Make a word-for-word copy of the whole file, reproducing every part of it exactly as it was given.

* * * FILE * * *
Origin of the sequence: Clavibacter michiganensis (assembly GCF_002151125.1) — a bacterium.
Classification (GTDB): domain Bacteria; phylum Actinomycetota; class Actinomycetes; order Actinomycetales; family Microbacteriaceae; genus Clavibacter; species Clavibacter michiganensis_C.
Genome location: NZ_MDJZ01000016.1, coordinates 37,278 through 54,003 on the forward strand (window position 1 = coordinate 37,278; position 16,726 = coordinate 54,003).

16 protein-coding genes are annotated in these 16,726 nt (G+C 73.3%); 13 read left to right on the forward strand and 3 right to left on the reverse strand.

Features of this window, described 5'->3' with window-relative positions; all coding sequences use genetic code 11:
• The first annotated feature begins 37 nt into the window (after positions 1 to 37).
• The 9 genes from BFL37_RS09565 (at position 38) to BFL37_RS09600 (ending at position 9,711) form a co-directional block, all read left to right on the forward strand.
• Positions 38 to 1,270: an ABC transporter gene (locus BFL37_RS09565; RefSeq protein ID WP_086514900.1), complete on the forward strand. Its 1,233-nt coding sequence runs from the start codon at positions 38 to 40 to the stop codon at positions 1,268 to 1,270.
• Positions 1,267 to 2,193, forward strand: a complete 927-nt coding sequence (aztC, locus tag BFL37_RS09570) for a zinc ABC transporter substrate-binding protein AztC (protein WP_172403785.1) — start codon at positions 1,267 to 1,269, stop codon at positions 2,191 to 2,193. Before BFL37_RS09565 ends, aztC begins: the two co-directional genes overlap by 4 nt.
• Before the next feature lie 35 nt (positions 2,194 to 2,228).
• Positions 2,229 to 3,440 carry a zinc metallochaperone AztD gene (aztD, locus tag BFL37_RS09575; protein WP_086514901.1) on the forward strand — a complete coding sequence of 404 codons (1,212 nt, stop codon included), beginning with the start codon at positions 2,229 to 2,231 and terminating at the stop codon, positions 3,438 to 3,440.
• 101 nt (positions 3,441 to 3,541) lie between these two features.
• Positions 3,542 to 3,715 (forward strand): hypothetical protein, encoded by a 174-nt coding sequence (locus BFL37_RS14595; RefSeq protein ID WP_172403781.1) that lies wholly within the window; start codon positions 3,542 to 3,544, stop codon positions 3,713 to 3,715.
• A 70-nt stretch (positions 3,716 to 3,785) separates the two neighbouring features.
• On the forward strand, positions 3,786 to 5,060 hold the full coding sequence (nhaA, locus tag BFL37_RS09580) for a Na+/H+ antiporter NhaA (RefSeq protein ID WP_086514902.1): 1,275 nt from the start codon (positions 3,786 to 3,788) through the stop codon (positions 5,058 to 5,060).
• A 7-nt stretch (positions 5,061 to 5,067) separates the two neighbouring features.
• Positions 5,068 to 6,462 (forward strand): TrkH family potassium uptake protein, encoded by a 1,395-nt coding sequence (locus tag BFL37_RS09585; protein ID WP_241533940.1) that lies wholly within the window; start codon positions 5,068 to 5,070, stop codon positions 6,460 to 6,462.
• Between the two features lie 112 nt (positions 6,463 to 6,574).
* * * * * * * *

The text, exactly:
Origin of the sequence: Clavibacter michiganensis (assembly GCF_002151125.1) — a bacterium.
Classification (GTDB): domain Bacteria; phylum Actinomycetota; class Actinomycetes; order Actinomycetales; family Microbacteriaceae; genus Clavibacter; species Clavibacter michiganensis_C.
Genome location: NZ_MDJZ01000016.1, coordinates 37,278 through 54,003 on the forward strand (window position 1 = coordinate 37,278; position 16,726 = coordinate 54,003).

16 protein-coding genes are annotated in these 16,726 nt (G+C 73.3%); 13 read left to right on the forward strand and 3 right to left on the reverse strand.

Features of this window, described 5'->3' with window-relative positions; all coding sequences use genetic code 11:
• The first annotated feature begins 37 nt into the window (after positions 1 to 37).
• The 9 genes from BFL37_RS09565 (at position 38) to BFL37_RS09600 (ending at position 9,711) form a co-directional block, all read left to right on the forward strand.
• Positions 38 to 1,270: an ABC transporter gene (locus BFL37_RS09565; RefSeq protein ID WP_086514900.1), complete on the forward strand. Its 1,233-nt coding sequence runs from the start codon at positions 38 to 40 to the stop codon at positions 1,268 to 1,270.
• Positions 1,267 to 2,193, forward strand: a complete 927-nt coding sequence (aztC, locus tag BFL37_RS09570) for a zinc ABC transporter substrate-binding protein AztC (protein WP_172403785.1) — start codon at positions 1,267 to 1,269, stop codon at positions 2,191 to 2,193. Before BFL37_RS09565 ends, aztC begins: the two co-directional genes overlap by 4 nt.
• Before the next feature lie 35 nt (positions 2,194 to 2,228).
• Positions 2,229 to 3,440 carry a zinc metallochaperone AztD gene (aztD, locus tag BFL37_RS09575; protein WP_086514901.1) on the forward strand — a complete coding sequence of 404 codons (1,212 nt, stop codon included), beginning with the start codon at positions 2,229 to 2,231 and terminating at the stop codon, positions 3,438 to 3,440.
• 101 nt (positions 3,441 to 3,541) lie between these two features.
• Positions 3,542 to 3,715 (forward strand): hypothetical protein, encoded by a 174-nt coding sequence (locus BFL37_RS14595; RefSeq protein ID WP_172403781.1) that lies wholly within the window; start codon positions 3,542 to 3,544, stop codon positions 3,713 to 3,715.
• A 70-nt stretch (positions 3,716 to 3,785) separates the two neighbouring features.
• On the forward strand, positions 3,786 to 5,060 hold the full coding sequence (nhaA, locus tag BFL37_RS09580) for a Na+/H+ antiporter NhaA (RefSeq protein ID WP_086514902.1): 1,275 nt from the start codon (positions 3,786 to 3,788) through the stop codon (positions 5,058 to 5,060).
• A 7-nt stretch (positions 5,061 to 5,067) separates the two neighbouring features.
• Positions 5,068 to 6,462 (forward strand): TrkH family potassium uptake protein, encoded by a 1,395-nt coding sequence (locus tag BFL37_RS09585; protein ID WP_241533940.1) that lies wholly within the window; start codon positions 5,068 to 5,070, stop codon positions 6,460 to 6,462.
• Between the two features lie 112 nt (positions 6,463 to 6,574).